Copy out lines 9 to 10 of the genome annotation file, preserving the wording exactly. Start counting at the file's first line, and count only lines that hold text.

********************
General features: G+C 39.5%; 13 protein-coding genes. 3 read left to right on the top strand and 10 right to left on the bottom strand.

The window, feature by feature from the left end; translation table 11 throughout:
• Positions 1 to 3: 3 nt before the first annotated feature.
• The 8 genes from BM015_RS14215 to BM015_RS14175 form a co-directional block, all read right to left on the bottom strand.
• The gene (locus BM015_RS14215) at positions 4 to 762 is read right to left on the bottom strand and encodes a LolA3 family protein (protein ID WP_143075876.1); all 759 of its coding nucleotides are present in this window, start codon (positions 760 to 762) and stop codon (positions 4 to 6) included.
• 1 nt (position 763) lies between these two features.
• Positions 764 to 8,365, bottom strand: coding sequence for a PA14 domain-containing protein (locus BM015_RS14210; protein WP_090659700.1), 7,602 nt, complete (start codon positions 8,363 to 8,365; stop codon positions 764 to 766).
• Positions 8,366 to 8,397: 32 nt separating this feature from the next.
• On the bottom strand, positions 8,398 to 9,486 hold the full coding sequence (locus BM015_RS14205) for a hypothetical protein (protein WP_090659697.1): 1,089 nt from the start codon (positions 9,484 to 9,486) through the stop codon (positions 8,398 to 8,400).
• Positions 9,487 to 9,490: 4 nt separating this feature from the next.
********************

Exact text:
• On the bottom strand, positions 8,398 to 9,486 hold the full coding sequence (locus BM015_RS14205) for a hypothetical protein (protein WP_090659697.1): 1,089 nt from the start codon (positions 9,484 to 9,486) through the stop codon (positions 8,398 to 8,400).
• Positions 9,487 to 9,490: 4 nt separating this feature from the next.